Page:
bullets.push( newBullet );
		ticksSinceLastShot = 0;
		sfxSoundChannel = shotSound.play();
	}
}

Then what? There’s no code to say in which direction to fire the bullet. If you look further down in the onTick() function, you’ll remember this code:

?View Code ACTIONSCRIPT3
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var j:int = bullets.length - 1;
var bullet:Bullet;
while ( j > -1 )
{
	bullet = bullets[j];
	bullet.moveABit();
	if ( bullet.y < -10 )
	{
		removeChild( bullet );
		bullets.splice( j, 1 );
	}
	j = j - 1;
}

The movement logic for the bullets is completely contained in the bullet.moveABit() function. So let’s open Bullet.as and take a look:

?View Code ACTIONSCRIPT3
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public class Bullet extends MovieClip 
{
	public var speed:Number;	//pixels moved per tick
 
	public function Bullet() 
	{
		speed = 3;
	}
 
	public function moveABit():void 
	{
		y = y - speed;
	}
}

Not much to it.

I’m going to adapt a technique from Mushyrulez’s Enemies tutorial for controlling the bullet’s direction. (Check out his post if you want to see a full explanation.)

?View Code ACTIONSCRIPT3
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public class Bullet extends MovieClip 
{
	public var speed:Number;	//pixels moved in a direction per tick
	public var xDirection:Number;
	public var yDirection:Number;
 
	public function Bullet( startingXDirection:Number, startingYDirection:Number ) 
	{
		xDirection = startingXDirection;
		yDirection = startingYDirection;
		speed = 3;
	}
 
	public function moveABit():void 
	{
		x = x + ( speed * xDirection );
		y = y + ( speed * yDirection );
	}
}

See how that works? It’s actually very similar to the way we move both the enemies and the avatar. If we pass, say, startingXDirection = 1, startingYDirection = 0 then every tick, the x-coordinate of the bullet will increase by 3 pixels (because the speed is 3) — in other words, the bullet will move to the right.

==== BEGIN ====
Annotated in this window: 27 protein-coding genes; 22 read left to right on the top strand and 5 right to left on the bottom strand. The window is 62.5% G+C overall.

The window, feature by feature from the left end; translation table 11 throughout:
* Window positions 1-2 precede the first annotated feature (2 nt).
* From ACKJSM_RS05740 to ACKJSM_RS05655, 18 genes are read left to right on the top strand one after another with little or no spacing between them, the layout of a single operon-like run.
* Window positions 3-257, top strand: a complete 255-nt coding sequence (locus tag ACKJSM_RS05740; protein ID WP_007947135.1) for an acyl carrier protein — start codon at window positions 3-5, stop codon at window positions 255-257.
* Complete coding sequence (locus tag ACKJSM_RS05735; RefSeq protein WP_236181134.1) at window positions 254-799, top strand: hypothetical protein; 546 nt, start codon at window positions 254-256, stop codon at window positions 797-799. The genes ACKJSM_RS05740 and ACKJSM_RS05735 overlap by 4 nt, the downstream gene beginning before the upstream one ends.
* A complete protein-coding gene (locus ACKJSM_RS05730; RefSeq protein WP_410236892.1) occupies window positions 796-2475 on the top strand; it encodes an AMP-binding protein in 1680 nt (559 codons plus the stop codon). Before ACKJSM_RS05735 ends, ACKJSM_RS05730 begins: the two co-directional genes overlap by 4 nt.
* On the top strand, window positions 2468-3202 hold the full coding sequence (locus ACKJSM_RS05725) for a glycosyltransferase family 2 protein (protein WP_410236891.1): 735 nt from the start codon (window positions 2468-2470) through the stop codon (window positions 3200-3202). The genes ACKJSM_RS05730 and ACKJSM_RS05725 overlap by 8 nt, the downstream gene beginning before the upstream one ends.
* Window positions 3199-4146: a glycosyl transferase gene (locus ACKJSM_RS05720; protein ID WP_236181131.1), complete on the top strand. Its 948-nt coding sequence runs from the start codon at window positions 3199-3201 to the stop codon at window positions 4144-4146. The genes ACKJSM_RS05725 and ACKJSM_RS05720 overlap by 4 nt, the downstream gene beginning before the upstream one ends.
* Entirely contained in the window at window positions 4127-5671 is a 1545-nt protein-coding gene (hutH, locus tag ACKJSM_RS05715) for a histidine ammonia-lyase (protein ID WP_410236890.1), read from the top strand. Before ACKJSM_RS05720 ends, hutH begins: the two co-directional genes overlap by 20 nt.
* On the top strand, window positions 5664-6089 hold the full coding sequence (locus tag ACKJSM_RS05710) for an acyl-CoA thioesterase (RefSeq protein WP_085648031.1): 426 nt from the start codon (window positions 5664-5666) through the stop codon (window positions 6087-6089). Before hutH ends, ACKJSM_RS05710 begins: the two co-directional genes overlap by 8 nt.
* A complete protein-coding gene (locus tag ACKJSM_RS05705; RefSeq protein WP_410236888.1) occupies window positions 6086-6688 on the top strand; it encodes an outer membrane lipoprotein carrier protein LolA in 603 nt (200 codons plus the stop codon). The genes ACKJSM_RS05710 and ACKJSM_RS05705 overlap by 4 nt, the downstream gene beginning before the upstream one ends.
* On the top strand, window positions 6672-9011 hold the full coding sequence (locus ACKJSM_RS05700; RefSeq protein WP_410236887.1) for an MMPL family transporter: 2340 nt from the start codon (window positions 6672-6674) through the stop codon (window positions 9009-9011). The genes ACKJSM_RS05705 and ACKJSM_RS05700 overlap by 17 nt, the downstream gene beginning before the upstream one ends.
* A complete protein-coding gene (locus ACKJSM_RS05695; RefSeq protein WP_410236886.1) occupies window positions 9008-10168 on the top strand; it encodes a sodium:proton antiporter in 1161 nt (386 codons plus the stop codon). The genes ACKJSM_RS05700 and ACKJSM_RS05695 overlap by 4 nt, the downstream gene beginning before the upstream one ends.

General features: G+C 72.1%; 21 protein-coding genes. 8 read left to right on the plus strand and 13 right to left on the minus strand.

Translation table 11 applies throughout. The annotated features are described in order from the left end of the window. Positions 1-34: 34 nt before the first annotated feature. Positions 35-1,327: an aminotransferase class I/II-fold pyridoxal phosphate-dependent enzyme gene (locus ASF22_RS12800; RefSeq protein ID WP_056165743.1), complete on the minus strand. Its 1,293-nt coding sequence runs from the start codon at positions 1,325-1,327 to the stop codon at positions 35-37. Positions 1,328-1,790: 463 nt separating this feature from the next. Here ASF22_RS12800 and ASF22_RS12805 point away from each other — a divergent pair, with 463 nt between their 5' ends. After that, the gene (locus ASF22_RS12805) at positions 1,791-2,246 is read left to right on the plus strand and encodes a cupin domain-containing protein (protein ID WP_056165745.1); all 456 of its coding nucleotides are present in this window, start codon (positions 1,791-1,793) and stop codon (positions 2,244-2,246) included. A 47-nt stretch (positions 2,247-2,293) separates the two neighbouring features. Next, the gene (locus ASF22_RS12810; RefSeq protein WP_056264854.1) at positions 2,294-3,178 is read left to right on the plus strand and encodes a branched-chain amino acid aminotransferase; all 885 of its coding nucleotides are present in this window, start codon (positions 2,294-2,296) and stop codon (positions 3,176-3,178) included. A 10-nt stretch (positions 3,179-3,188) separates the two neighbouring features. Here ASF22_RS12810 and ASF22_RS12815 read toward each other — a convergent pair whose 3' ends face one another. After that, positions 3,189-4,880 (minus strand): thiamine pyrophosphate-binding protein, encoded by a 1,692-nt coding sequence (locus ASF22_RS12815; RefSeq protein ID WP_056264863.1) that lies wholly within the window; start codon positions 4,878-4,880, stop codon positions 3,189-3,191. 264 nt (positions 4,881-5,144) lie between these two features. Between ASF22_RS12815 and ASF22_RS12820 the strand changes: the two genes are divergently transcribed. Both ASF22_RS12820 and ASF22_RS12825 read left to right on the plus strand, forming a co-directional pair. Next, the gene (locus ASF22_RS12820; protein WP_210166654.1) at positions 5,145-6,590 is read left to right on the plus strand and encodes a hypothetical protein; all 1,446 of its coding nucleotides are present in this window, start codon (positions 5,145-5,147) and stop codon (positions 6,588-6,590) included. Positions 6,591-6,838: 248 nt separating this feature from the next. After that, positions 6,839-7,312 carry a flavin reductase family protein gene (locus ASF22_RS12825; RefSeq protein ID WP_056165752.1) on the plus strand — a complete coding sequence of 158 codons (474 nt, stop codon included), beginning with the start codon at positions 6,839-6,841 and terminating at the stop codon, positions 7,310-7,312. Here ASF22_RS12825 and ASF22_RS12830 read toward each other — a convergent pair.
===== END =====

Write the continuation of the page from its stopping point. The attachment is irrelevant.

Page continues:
Now head back to the code we were editing in AvoiderGame.as, and let’s get the A button shooting to the left:

?View Code ACTIONSCRIPT3
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if ( aKeyIsBeingPressed )
{
	if ( ticksSinceLastShot >= 10 )
	{
		var newBullet = new Bullet( -1, 0 );
		newBullet.x = avatar.x;
		newBullet.y = avatar.y;
		addChild( newBullet );
		bullets.push( newBullet );
		ticksSinceLastShot = 0;
		sfxSoundChannel = shotSound.play();
	}
}

If passing ( 1, 0 ) would make the bullet move to the right, it stands to reason that ( -1, 0 ) would move it to the left.

Try it out:

Snapshot_O01.png
Click to play

It works! OK, we need to make the bullet face the correct direction, but it’s a start. Now for the other three keys.

Shooting Up, Down and Right

This is the simplest way I can think of to include the W, S and D keys:

?View Code ACTIONSCRIPT3
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else if ( wKeyIsBeingPressed )
{
	if ( ticksSinceLastShot >= 10 )
	{
		var newBullet = new Bullet( 0, -1 );
		newBullet.x = avatar.x;
		newBullet.y = avatar.y;
		addChild( newBullet );
		bullets.push( newBullet );
		ticksSinceLastShot = 0;
		sfxSoundChannel = shotSound.play();
	}
}
else if ( sKeyIsBeingPressed )
{
	if ( ticksSinceLastShot >= 10 )
	{
		var newBullet = new Bullet( 0, 1 );
		newBullet.x = avatar.x;
		newBullet.y = avatar.y;
		addChild( newBullet );
		bullets.push( newBullet );
		ticksSinceLastShot = 0;
		sfxSoundChannel = shotSound.play();
	}
}
else if ( aKeyIsBeingPressed )
{
	if ( ticksSinceLastShot >= 10 )
	{
		var newBullet = new Bullet( -1, 0 );
		newBullet.x = avatar.x;
		newBullet.y = avatar.y;
		addChild( newBullet );
		bullets.push( newBullet );
		ticksSinceLastShot = 0;
		sfxSoundChannel = shotSound.play();
	}
}
else if ( dKeyIsBeingPressed )
{
	if ( ticksSinceLastShot >= 10 )